Six months after a huge public outcry about children sleeping in the Arizona Department of Child Safety’s Phoenix offices inspired the agency to open a 24-hour emergency-placement center, the department announced that the facility will close — and that some kids in state care probably will have to sleep in offices again.
In an e-mail to New Times, DCS spokesman Doug Nick writes that the center — which, to be clear, was just an office space in an office building — was never intended to be a permanent solution:
“In May 2015, DCS began a pilot project in which removed children would await placement at a secure Phoenix location. As announced in May, this pilot was intended to conclude on February 29, 2016. There has been no change to that plan, and the project will operate through that date.”
But while DCS says the center was a success and helped teach the department how it can be more efficient about placing children in foster care in the future, leaders in the child-advocacy world say this entire situation and the way it’s been handled highlights one of DCS’ biggest problems: a misguided belief that increasing the number of foster care homes will solve the overburdened agency’s problems.
When the center opened in June, DCS Director Greg McKay called the need for such a place “acute" because “it’s tragic that some children must be temporarily housed in offices while they await placement for foster care."
He added that it's “DCS’ responsibility to provide a safer environment [for kids] than the one they come from” and said “this center will help . . . accomplish that goal and have these children placed within 24 hours.”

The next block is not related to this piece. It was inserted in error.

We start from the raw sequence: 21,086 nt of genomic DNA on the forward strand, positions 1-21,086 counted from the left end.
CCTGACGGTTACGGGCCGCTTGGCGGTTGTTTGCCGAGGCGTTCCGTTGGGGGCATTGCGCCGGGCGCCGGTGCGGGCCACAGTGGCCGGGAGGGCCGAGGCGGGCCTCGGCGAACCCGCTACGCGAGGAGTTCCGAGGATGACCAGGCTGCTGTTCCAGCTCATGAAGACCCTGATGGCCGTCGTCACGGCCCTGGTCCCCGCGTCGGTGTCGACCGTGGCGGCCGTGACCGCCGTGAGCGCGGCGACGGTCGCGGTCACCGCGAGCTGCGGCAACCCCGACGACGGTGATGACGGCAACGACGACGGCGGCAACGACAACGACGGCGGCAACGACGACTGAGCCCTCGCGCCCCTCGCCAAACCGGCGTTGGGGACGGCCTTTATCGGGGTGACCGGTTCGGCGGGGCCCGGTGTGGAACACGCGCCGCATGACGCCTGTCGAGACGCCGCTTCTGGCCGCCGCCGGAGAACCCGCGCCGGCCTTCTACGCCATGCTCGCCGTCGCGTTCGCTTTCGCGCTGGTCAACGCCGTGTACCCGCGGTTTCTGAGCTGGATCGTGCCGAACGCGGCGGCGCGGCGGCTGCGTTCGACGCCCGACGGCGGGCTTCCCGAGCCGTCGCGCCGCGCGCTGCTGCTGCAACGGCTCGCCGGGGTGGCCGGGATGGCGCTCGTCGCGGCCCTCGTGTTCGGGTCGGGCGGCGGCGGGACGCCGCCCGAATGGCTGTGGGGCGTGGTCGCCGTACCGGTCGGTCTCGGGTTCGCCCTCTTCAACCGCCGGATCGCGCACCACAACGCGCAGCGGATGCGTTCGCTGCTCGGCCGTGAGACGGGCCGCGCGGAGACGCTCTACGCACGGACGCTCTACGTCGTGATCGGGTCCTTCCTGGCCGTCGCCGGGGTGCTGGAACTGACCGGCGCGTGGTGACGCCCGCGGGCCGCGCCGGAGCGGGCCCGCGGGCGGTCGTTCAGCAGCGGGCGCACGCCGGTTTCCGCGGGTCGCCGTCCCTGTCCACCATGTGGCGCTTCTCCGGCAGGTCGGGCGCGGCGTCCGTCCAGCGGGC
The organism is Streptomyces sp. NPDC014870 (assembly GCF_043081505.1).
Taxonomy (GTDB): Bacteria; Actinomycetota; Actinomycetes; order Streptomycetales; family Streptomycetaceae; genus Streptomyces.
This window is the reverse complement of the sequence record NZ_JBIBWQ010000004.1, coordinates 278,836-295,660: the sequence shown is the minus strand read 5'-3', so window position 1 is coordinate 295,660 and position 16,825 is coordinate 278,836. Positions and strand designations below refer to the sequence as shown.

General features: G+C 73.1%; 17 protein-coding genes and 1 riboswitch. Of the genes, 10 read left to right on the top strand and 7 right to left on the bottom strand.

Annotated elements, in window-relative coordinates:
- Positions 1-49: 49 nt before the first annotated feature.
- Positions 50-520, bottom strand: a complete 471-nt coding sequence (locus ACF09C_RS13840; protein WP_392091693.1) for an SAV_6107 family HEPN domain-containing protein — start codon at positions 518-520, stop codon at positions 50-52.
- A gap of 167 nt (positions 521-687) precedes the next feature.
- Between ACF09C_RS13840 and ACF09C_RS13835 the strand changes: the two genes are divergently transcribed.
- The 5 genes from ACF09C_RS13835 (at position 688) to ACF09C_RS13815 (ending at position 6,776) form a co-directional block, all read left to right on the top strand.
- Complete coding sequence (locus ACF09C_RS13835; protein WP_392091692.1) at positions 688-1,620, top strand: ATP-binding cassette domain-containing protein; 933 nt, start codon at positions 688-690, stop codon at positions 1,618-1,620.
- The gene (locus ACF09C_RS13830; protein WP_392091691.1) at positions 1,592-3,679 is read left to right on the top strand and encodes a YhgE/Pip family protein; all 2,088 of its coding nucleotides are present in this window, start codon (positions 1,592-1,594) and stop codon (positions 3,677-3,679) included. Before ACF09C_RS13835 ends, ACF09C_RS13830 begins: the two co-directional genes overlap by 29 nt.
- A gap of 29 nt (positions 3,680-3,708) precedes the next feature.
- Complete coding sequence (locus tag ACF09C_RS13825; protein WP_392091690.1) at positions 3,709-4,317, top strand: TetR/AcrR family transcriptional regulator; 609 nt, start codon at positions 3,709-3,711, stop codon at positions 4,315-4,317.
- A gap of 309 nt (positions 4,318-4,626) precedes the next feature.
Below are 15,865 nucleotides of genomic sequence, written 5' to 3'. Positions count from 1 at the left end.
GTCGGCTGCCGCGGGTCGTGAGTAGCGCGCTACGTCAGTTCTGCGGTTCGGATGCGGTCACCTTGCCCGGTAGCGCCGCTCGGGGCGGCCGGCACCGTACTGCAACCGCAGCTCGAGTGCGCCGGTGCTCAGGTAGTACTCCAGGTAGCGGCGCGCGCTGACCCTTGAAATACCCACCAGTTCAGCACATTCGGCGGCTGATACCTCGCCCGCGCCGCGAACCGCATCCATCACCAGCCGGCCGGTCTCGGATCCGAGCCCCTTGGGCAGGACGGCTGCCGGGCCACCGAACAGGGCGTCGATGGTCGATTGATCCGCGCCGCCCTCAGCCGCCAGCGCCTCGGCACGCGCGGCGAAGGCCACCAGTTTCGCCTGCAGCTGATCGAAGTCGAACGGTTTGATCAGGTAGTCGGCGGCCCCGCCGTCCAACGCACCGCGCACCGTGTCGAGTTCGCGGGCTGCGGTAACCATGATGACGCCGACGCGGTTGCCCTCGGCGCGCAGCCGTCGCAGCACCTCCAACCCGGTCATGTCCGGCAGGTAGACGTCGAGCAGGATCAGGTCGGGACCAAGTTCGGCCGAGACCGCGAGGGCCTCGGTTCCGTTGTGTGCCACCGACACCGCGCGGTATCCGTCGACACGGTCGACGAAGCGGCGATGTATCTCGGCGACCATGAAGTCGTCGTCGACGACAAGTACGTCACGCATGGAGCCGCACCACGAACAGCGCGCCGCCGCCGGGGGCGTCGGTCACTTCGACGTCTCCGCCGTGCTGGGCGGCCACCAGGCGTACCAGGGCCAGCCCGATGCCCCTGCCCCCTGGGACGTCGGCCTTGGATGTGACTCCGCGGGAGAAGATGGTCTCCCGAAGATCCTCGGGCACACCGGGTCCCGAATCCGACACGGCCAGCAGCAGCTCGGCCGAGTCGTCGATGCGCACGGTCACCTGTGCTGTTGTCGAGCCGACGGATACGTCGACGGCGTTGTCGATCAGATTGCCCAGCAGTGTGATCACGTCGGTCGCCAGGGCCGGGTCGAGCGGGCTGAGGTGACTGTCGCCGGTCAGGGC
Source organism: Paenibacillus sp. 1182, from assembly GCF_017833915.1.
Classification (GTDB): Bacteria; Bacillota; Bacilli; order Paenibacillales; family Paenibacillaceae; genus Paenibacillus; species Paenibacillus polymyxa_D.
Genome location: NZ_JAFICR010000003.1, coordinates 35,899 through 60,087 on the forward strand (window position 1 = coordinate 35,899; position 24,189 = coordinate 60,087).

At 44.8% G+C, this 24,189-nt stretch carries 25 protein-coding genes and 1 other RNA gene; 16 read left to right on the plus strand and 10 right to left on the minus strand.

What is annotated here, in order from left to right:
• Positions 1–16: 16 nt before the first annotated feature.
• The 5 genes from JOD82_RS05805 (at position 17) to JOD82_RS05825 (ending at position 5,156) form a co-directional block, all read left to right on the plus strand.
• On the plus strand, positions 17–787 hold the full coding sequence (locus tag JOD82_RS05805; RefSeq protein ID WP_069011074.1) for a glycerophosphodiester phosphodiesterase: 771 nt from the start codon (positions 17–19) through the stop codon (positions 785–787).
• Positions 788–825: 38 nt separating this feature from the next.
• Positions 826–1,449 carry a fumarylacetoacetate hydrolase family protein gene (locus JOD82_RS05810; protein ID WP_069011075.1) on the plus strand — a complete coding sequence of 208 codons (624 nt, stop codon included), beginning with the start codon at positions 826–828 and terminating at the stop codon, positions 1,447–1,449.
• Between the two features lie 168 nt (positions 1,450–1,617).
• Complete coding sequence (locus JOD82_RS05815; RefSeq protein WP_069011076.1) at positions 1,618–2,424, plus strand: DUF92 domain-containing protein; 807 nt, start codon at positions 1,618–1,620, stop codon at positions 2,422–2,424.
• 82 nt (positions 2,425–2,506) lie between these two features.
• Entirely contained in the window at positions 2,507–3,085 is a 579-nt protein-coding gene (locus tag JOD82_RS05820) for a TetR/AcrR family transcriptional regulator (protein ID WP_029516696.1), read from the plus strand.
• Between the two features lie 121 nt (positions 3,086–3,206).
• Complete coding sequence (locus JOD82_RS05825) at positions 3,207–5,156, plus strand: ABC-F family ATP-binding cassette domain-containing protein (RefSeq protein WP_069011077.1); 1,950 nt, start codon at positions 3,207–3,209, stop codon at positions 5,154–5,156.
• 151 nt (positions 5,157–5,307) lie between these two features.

“More foster care is not a solution for kids or families [and] it’s not good practice,” says Beth Rosenberg, director of Child Welfare & Juvenile Justice at Children's Action Alliance. “It’s traumatic to bring kids into foster care, whether it’s for a day or six months or a year.”
Rosenberg, like others, says that more focus and resources need to be put on preventing the types of scenarios that cause kids to be removed, particularly as the number of children in state care hovers around 19,000.
“Our concern is that with all of the children in foster care, they continue to bring kids into care [despite knowing that] there are in-home services and supports that could keep those kids at home safely,” Rosenberg says.
“There’s no action that the department is making or taking to provide those in-home services, and in [Governor Doug Ducey’s most recent] budget proposal, they’re taking funding away from services to support foster care.”
Becky Ruffner, Prevent Child Abuse Arizona director, agrees: “We have to [work] upstream of the problem because we can’t afford to spend all of the time and resources downstream . . . We’ve never had enough foster parents and homes,” she adds, and given the status quo, the supply will never catch up with the demand.
Many child advocates had been complaining about the number of children sleeping in DCS offices for years and initially were excited when they heard the center was opening, but it appears that optimism has faded quickly.